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Pour wine and dance, if manhood still have pride,
Bring roses, if the rose be yet in bloom;
The cataract smokes on the mountain side.
Our Father Rosicross is in his tomb.

Pull down the blinds, bring fiddle and clarionet,
Let there be no foot silent in the room,
Nor mouth with kissing nor the wine unwet.
Our Father Rosicross is in his tomb.

In vain, in vain; the cataract still cries,
The everlasting taper lights the gloom,
All wisdom shut into its onyx eyes.
Our Father Rosicross sleeps in his tomb.

What does "pull down the blinds" mean in that context? How is it related to the 'party' held in the second stanza?

Source

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    Per the Oxford Dictionary, "blind" refers to a screen for a window, especially one on a roller or made of slats. Maybe they want some privacy for their party? Apr 24, 2018 at 22:25

3 Answers 3

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Yeats was Irish, and in literal terms this is a reference to the Irish Catholic funeral custom of a Wake.

"Blinds" here refers to a window-covering. In Yeats' era, wooden shutters, sometimes known as blinds, were commonly used to shut out light instead of curtains. Covering windows to signify a death is a practice which dates back to Victorian times, both ensuring privacy for the mourning family and a notice to possible visitors that a death has occurred inside the house.

A Wake is an extension of this mourning, during which mourners spend a night in the house with the corpse. Although sombre, attendees at a Wake often do their best to celebrate the life of the deceased: there will be food and alcohol and sometimes music and dance. Hence the lines:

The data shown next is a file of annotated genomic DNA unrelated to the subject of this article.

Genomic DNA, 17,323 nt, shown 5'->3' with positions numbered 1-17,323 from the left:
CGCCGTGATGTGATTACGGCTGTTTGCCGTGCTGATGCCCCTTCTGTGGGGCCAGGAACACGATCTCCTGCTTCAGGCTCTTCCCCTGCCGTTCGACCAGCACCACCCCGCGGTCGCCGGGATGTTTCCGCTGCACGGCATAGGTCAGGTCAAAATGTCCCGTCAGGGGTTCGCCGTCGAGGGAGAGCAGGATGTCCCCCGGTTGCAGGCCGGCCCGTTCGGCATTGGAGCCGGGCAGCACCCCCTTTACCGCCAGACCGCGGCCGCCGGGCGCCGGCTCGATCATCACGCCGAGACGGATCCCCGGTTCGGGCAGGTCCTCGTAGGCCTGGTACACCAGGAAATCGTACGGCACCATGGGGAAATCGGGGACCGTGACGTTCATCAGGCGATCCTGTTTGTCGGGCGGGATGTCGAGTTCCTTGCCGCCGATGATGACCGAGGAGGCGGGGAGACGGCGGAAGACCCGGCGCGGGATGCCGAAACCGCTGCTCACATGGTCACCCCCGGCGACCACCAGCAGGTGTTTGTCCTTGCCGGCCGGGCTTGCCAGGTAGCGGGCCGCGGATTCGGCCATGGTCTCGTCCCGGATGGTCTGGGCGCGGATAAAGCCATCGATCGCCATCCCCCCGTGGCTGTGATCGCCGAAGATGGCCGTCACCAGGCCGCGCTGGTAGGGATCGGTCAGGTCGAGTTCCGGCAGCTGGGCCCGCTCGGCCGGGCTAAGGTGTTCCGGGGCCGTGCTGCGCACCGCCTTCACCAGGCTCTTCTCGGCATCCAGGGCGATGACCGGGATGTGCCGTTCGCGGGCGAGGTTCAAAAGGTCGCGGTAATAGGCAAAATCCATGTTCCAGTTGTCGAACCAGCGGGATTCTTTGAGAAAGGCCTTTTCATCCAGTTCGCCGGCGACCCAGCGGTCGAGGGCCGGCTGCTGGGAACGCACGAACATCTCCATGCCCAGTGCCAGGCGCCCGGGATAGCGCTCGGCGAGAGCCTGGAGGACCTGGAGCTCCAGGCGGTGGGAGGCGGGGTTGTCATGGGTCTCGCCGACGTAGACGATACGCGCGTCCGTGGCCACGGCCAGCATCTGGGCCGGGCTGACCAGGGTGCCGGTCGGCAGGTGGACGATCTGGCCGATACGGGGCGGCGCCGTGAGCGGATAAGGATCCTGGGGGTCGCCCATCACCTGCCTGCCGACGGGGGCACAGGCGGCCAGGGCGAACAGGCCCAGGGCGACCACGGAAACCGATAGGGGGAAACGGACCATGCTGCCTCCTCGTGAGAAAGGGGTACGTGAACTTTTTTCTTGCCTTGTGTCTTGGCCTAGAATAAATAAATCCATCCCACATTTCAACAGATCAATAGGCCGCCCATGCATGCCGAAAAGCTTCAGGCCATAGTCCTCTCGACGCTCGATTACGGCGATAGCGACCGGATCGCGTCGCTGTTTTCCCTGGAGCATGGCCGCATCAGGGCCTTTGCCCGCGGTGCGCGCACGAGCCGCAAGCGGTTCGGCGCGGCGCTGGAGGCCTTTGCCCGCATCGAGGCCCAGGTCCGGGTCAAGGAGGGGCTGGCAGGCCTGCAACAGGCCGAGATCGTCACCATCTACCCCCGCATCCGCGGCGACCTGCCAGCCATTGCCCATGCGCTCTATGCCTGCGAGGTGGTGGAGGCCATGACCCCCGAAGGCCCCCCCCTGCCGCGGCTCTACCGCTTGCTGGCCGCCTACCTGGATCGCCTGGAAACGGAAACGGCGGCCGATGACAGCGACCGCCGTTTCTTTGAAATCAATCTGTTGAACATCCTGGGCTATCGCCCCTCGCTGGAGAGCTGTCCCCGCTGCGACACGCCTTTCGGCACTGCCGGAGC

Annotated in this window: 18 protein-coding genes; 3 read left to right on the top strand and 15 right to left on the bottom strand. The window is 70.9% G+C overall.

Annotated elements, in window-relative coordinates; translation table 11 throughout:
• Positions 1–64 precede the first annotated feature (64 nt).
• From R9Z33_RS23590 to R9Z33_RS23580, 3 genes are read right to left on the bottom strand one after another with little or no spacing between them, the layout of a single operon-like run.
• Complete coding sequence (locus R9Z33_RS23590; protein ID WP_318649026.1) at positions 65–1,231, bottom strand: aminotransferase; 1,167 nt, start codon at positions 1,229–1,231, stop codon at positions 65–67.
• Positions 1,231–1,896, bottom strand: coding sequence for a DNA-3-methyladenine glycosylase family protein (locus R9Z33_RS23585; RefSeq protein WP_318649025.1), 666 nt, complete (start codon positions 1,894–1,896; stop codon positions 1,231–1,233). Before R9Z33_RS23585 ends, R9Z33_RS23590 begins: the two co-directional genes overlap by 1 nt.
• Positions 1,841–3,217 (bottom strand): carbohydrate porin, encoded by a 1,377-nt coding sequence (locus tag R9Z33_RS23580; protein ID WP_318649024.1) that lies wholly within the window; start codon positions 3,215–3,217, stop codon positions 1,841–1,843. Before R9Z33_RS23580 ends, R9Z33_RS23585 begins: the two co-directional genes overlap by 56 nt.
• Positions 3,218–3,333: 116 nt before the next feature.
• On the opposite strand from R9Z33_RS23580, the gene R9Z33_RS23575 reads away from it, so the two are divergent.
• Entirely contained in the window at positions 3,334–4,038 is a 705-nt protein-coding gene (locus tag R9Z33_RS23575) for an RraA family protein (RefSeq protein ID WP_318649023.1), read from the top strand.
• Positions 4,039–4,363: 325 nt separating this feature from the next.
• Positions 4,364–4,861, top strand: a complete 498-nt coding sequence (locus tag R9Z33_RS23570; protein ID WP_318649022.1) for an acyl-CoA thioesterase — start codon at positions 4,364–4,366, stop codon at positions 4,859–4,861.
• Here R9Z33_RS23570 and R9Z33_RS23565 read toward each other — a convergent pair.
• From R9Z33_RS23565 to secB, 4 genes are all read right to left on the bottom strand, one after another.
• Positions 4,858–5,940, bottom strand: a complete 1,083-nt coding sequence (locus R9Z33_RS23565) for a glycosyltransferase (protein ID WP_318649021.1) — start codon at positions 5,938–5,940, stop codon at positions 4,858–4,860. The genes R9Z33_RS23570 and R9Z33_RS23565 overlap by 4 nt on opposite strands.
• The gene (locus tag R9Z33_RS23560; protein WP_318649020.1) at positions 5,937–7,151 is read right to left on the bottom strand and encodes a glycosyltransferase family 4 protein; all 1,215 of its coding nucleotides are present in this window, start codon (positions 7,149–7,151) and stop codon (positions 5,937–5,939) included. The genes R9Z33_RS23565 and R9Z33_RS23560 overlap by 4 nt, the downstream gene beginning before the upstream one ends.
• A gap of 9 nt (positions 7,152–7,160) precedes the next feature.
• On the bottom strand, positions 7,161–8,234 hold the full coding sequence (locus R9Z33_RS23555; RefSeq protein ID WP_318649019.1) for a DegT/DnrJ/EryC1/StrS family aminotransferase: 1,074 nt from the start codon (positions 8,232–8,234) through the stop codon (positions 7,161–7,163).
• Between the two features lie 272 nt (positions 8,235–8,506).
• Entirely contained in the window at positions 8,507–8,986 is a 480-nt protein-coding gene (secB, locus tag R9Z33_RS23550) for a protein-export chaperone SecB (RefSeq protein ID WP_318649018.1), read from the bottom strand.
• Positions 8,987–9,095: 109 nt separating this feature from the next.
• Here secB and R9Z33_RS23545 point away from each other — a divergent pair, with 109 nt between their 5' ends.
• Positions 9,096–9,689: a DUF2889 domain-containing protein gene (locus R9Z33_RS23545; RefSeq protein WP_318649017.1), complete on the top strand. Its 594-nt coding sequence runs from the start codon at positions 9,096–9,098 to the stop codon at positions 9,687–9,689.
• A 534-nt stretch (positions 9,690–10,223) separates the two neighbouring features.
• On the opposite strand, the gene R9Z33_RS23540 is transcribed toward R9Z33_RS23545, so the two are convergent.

Pull down the blinds, bring fiddle and clarionet,
Let there be no foot silent in the room,
Nor mouth with kissing nor the wine unwet.

And, as you might expect, the windows are usually covered during the wake. Hence: "pull down the blinds". Mirrors are also traditionally covered, although a window may be left open in the room where the corpse is resting.

Of course, the line also has symbolic meaning. "Pull down the blinds" is suggestive of closure, of an ending: it is an act undertaken at the end of each day. It takes place as dark is closing in, and brings further darkness, shutting out all outside light from the room. Hence it is, as a phrase, a powerful euphemism for death.

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  • The poem says that Father Rosicross is already entombed; would there be a wake after he has been buried? As you say, the corpse is usually in the house during a wake.
    – verbose
    Oct 23, 2023 at 1:15
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As Gallifreyan mentions in his comment , to "pull down the blinds" means to draw the window shades for privacy. In his youth, Yeats was a member of the Rosicrucians, an esoteric society whose beliefs blended Christianity with traditions such as alchemy and Hermeticism. The celebration here is a Rosicrucian gathering, and the blinds need to be drawn to preserve the secrecy of the mystic order.

This poem draws upon Rosicrucian beliefs to make a point about contemporary artistic and philosophical endeavor. One such belief is that the body of the legendary founder of Rosicrucianism, Christian Rosenkreuz, remains undecayed. Yeats's 1895 essay "The Body of the Father Christian Rosencrux" in its entirety reads as follows: